Essential Bodyboarding Kit For Winter

1

winter bodyboard gear

Winter bodyboarding in the UK and northern Europe is no longer hardcore. There, I’ve said it. We’ve just had an epic bodyboard coaching weekend in the middle of February and the truth is, if you have the right gear, it’s not only ‘survivable’ it’s down right pleasant! Check out my winter bodyboarding tips.

1.Buy an Awesome Winter Wetsuit

Don’t scrimp on a winter suit. Buy the best that you can. The top tip here is to buy your winter suit in the summer and your summer suit in the winter. This will always see you benefit from the best sale price. Get one with a built in hood for ultimate warmth. Xcel and other brands offer a 4/3mm suit with a built in hood. This is plenty warm enough for the UK winter and even though it is only 1 mm thinner than your standard 5/3mm winter suit, you’ll still benefit from a noticeable increase in flex.

2.Wetsuit socks and gloves.

A pair of decent 3 mm wetsuit socks are perfect for winter in Cornwall. I use Alder Impact 3mm and they have never let me down. Remember you will need swim fins that will fit you with the socks on. Many people think that they need 4mm or 5mm thick wetsuit socks. You don’t, not in Cornwall anyway. A good pair of 3mm socks will keep your feet snug and warm for a few hours in the water. I find that the thin gloves (2mm), with single lined material on the outside (the slick looking neoprene) are the best for keeping a good grip of your board.

3.A Board with Flex.

The frigid water temperatures make your boards’ core stiff. So if you have the option from a quiver of boards, go for the most flexible one. Lot’s of the riders in Ireland (and some in the UK) have gone back to using boards with a PE (Dow) core during the winter months due to its increased flex. A low density PP core that has had some use (and as a result has increased flex) is my board of choice for the winter months in Cornwall.

4.Winter Bodyboarding Sessions – Getting Ready

Do what ever you can to prepare for your session before actually going outside. So if you can get changed in to your wetsuit inside the warmth of a building, do it. Spend as little time as possible hanging around in your wetsuit before hitting the water, just get in to your suit, warm up and get out there. If you aren’t against the idea of having a little piddle in your wetsuit then drink some liquids first and it will help along with the ‘internal warming’ process! The best place to store your gloves until you need to put them on is inside your fins. Shove them in there for safe keeping. Then when you’ve run down to the shore, put your fins on, then your leash on, then your ear plugs (if you use them), then your hood up and then put your gloves on last of all. It’s surprising how many people put their gloves on first, which can make this process really hard work.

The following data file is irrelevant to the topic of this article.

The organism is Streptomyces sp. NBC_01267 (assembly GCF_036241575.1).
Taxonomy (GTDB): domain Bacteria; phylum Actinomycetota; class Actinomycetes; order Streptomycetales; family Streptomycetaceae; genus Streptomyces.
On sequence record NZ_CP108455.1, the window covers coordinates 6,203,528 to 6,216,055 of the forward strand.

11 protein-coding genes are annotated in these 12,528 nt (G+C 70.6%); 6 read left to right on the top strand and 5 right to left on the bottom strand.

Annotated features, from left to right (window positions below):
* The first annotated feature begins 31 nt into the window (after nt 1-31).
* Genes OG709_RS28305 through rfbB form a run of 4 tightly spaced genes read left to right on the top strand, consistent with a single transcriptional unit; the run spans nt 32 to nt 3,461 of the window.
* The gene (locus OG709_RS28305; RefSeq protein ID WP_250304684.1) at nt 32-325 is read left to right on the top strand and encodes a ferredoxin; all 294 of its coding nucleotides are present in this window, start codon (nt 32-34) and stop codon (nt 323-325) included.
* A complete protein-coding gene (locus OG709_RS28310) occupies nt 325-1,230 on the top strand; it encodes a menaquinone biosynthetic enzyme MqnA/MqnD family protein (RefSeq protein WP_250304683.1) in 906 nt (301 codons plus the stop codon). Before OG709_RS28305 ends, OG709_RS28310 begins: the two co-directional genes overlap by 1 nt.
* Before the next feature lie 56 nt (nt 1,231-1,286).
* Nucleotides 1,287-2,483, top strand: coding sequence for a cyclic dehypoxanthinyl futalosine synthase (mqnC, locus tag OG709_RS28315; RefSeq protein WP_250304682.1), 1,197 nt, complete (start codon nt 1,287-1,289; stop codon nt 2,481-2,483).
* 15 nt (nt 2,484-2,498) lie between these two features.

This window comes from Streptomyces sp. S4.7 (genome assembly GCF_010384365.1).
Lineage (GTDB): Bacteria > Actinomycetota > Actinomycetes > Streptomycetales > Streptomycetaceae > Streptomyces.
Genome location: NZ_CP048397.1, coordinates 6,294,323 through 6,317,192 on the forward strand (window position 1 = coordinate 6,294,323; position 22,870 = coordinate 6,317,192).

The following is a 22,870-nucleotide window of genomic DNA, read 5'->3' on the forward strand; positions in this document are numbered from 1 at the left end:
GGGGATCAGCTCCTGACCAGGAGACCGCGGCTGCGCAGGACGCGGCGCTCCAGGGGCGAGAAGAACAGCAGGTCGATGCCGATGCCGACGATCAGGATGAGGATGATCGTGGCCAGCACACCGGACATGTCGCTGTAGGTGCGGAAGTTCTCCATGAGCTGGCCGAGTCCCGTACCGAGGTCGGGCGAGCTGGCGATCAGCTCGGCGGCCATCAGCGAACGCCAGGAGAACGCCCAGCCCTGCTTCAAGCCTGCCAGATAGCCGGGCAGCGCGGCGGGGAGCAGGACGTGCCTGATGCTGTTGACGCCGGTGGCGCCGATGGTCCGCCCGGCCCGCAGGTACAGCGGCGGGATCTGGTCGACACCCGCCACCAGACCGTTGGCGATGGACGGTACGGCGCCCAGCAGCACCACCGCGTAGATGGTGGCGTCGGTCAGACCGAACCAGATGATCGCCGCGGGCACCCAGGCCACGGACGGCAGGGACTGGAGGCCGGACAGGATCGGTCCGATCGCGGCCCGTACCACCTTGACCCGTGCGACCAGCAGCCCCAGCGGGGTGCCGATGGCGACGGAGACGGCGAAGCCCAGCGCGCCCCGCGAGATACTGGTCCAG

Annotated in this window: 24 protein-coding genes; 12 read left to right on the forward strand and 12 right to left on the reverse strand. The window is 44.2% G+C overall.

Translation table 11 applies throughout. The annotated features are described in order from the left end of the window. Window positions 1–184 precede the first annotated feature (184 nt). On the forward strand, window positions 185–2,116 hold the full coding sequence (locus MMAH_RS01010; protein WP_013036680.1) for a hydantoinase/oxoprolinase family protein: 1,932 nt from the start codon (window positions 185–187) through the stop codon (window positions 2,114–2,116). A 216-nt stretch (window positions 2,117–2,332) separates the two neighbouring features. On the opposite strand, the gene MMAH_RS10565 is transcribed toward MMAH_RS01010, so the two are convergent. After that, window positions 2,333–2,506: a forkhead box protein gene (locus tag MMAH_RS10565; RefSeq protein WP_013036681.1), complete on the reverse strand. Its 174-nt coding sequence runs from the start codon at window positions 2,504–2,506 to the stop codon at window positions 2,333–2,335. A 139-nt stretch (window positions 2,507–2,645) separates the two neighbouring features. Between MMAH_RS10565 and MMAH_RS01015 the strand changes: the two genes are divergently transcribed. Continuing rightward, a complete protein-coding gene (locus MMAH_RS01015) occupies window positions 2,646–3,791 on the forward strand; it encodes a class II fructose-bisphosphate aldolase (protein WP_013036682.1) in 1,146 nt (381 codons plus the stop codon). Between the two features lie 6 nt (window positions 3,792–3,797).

5.Keep Busy in the Water.

During cold days it can be easy to sit around, trying to avoid duck diving waves and steering clear of any sets. This is the wrong thing to do. You should actually sit just inside the break line and try to maximize the number of waves that you catch. Paddling around hunting waves down, riding plenty of waves and then paddling back out again will keep your body warm and your mind busy. If you’re concentrating on catching waves you’re not thinking about being cold.

Our February bodyboard coaching weekend had great waves only a stones throw from our centre in Newquay. With the right kit on and the right approach, everybody on the course caught loads of waves and didn’t have any issues with the cold at all. We get the best waves during the winter in the UK and thanks to the boffin’s in the wetsuit design departments of the big surf brands we’re kept toasty warm through out the dark months. So there is no excuse not to get out there and enjoy it!

If you fancy joining us for a coaching weekend to improve your riding, meet other bodyboarders and score the best waves in Cornwall, take a look here

1 COMMENT

LEAVE A REPLY

Please enter your comment!
Please enter your name here

This site uses Akismet to reduce spam. Learn how your comment data is processed.